I never fell in love with my husband. I made a good choice on paper, but I don't feel intrigued or stimulated emotionally or intellectually by him. I just don’t really care that much about him. I never have, even though we get along well.
I am bored, lonely and don’t feel I can ever manufacture what I want with him. I just don’t think we connect that way, or that he can really fulfill what I need emotionally. I am depressed and hopeless. We have been married five years and don’t have children. Please help me decide what to do.
The Reformed Boor responds:
The answer, of course, is that no - your lack of love is not an excuse to leave.
Let's dig in a bit more, though.
You stated: "I never fell in love with my husband."
So what? "Falling in love" is not a requirement for marriage. On top of that, according to your own testimony, you've only been married five years. That's a pretty short time to say "never." In other words, if you are holding out hope of falling in love, don't give up after such a short time.
You stated: "I made a good choice on paper."
The key thing is that you are married. It's not really a question of whether that choice was particularly voluntary on your part, the result of societal or family pressures, or the result of your husband to be's pestering. You're married.
You don't have to defend your choice - what's done is done.
You stated: "but I don't feel intrigued or stimulated emotionally or intellectually by him."
So what? Maybe those are areas where he can improve (and I'm not letting him off the hook), but what does that have to do with you staying in this marriage? Of course, we know the answer: you're dissatisfied with his performance. If he was a mutual fund, you'd sell. You, however, are no longer a free woman. Leaving him (absent some extraordinary circumstances) is not an option simply because he dissatisfies you.
You stated: "I just don’t really care that much about him. I never have, even though we get along well."
Shame on you! If this follows on your last comment, double-shame! It is your duty to care about your husband. You are not business partners, you are one flesh. You have a marital duties and responsibilities. One of those duties is to care about your spouse. Husbands have the duty of loving their wife, but wives have the duty of submitting to their husbands. How can either of you accomplish such a thing if you do not care for the other person?
You stated: "I am bored, lonely and don’t feel I can ever manufacture what I want with him."
So what? Did the marriage brochures advertise bliss? Are you asking for a refund? If so, you are confused. Stop thinking about yourself, think about your husband. Your desire is to be to him. Is he bored? Entertain him. Is he lonely? Provide companionship. Does he have needs? Fill them. But don't think that I would let him off the hook either. He ought to be engaging in the same calculus. He should be trying to entertain, accompany, and satisfy you. Nevertheless, his failings in those areas neither erase your obligations or provide you with any excuse.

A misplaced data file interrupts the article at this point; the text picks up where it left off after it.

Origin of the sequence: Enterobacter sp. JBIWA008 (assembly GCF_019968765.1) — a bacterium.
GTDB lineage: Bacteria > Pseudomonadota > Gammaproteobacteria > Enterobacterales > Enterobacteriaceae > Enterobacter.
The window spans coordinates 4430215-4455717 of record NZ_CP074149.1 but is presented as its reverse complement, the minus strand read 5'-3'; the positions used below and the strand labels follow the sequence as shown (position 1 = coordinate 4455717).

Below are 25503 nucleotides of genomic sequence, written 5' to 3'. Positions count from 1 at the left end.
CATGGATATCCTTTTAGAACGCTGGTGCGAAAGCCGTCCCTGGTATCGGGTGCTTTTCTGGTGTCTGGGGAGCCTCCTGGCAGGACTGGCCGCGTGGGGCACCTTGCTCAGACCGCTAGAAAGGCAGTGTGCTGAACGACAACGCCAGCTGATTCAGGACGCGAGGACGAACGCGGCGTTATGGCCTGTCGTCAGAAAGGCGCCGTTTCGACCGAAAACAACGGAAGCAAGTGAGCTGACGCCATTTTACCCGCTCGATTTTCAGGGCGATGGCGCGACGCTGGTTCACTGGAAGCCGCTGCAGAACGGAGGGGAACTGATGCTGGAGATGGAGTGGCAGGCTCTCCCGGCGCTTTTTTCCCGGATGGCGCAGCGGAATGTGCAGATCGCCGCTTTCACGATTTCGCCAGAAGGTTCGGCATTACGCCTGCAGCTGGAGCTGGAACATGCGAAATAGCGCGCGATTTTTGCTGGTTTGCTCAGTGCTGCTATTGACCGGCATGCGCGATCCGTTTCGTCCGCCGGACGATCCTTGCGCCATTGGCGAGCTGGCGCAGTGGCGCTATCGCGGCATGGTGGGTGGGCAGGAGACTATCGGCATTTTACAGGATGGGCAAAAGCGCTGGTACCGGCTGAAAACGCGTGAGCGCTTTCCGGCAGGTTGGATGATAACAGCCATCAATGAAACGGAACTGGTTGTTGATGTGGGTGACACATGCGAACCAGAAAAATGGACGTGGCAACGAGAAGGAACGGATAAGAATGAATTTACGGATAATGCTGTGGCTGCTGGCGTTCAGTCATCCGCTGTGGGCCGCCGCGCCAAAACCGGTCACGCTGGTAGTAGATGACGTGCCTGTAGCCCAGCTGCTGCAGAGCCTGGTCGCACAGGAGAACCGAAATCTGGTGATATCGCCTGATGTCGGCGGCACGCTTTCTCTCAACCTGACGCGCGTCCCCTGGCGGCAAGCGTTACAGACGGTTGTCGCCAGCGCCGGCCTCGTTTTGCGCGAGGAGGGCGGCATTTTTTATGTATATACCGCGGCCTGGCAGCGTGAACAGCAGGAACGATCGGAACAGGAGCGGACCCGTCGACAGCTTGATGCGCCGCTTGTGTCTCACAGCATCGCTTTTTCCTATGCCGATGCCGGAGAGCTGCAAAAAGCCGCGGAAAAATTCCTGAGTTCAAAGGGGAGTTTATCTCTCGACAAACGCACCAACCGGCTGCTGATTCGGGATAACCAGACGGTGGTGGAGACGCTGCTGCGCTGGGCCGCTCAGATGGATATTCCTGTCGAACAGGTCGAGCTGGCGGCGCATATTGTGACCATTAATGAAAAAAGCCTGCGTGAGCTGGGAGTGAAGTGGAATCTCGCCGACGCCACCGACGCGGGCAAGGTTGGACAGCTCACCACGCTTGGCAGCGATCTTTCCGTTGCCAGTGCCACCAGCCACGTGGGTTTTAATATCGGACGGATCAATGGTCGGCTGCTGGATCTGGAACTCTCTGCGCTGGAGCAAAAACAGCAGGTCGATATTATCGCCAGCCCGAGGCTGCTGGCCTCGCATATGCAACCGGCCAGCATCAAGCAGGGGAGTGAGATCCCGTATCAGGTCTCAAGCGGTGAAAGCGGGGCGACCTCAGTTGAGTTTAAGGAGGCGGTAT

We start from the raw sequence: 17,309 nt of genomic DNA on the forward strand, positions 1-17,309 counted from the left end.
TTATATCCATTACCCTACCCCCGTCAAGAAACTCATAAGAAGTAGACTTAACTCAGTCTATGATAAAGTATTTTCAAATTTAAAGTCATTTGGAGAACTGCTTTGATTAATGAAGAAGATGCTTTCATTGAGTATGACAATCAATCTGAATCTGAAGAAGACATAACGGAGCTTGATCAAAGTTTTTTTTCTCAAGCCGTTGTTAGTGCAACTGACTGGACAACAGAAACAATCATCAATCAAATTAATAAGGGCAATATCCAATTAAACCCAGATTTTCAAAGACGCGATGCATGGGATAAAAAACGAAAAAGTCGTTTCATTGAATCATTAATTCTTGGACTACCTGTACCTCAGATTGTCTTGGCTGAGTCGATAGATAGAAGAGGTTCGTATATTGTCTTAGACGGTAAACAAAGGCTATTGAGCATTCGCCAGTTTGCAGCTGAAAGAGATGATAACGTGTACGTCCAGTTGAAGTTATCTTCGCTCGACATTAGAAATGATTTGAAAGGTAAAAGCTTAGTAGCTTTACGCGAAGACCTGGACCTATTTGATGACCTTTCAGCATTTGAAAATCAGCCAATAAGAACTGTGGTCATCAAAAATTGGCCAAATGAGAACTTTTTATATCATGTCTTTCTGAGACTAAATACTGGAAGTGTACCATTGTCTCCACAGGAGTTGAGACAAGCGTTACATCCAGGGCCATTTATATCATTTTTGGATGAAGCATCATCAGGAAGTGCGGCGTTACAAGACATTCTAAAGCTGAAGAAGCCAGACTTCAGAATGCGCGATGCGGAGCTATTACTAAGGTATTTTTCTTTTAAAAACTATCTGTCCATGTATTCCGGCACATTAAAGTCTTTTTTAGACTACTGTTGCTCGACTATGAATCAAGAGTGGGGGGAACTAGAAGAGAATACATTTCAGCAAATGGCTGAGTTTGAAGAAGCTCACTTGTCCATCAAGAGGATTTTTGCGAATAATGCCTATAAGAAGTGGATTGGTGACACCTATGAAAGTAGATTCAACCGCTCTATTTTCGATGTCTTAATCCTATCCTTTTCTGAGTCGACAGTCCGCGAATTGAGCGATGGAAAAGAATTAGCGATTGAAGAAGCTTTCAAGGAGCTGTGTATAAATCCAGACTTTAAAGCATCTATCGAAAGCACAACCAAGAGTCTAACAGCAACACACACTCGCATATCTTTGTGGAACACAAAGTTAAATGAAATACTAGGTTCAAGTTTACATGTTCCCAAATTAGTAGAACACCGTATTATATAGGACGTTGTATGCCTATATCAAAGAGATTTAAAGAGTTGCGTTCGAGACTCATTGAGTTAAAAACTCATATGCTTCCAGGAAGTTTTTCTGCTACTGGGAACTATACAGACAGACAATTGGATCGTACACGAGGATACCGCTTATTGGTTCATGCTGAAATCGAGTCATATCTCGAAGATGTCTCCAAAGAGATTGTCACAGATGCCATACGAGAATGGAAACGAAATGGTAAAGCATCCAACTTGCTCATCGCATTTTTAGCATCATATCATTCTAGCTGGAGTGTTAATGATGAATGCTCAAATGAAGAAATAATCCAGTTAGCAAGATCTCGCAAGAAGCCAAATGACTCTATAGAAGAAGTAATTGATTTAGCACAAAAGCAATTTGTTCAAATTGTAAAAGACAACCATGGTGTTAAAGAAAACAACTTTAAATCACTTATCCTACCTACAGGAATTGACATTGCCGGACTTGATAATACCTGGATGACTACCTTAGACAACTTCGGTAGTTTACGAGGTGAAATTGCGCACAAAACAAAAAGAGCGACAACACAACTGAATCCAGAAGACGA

You stated: "I just don’t think we connect that way, or that he can really fulfill what I need emotionally."
That is one of the most selfish statements imaginable, which is why you began by trying to use "we." The second half of the sentence is more honest and yet more despicable. Maybe your husband is awful at fulfilling your needs: perhaps he does not even care to try. That is changeable, and the number one way people change that is by adjusting their needs. Am I suggesting that his failures are your fault? Certainly not. Nevertheless, you can adjust your emotional needs, and you can assist your husband in fulfilling them. He needs your help in this area. Help him!
You stated: "I am depressed and hopeless."
You are clearly not "hopeless," you have the hope of breaking your vows, betraying your husband's trust, and leaving him. Furthermore, you are clearly considering that option.
You are depressed, though, to be sure. Why? In part it is because you recognize that your behavior and attitude is wrong. In part is because your husband has come up short. In part it is because you care a lot about your own satisfaction. I don't know you. Ask yourself, though: do you suppose you are the perfect wife? Have you felt depressed because you were unable to please him? I'm not trying to add to your depression, but to change your perspective.
No one is perfect. No marriage is perfect. For some people the marital life is easier than for others. For you, it's not going great so far. Still, work on it, and chances are it will improve. Buck up! Deal with the fact that you may not have Prince Charming as your spouse.
I am sorry that you are feeling down. The solution: Cheer up!
You wrote: "We have been married five years and don’t have children."
Five years is not that long. It's too bad you don't have children. If you can have children, have some. Be fruitful and multiply. That's part of marriage, and a very important part. Some women find solace in the love and attention of their children, even if their husbands fall short. When you are worrying about keeping your children satisfied, it will be harder for you to wallow in self-pity.
You wrote: "Please help me decide what to do."
Hopefully by this point you have the answer to that question.
To everyone else that may be reading, consider this: marriage is the joining of two human beings, both of whom have faults. Both are sinners. Both make mistakes. Both have fingers to point. When you are tempted to do so, try to restrain yourself. Try to forgive.
If you are a Christian, you have been forgiven. If you have been forgiven, why should it be so hard for you to forgive others! And if you have forgiven your spouse, you can stop wallowing in self-pity and start trying to help your spouse, among other things, to be a better spouse to you.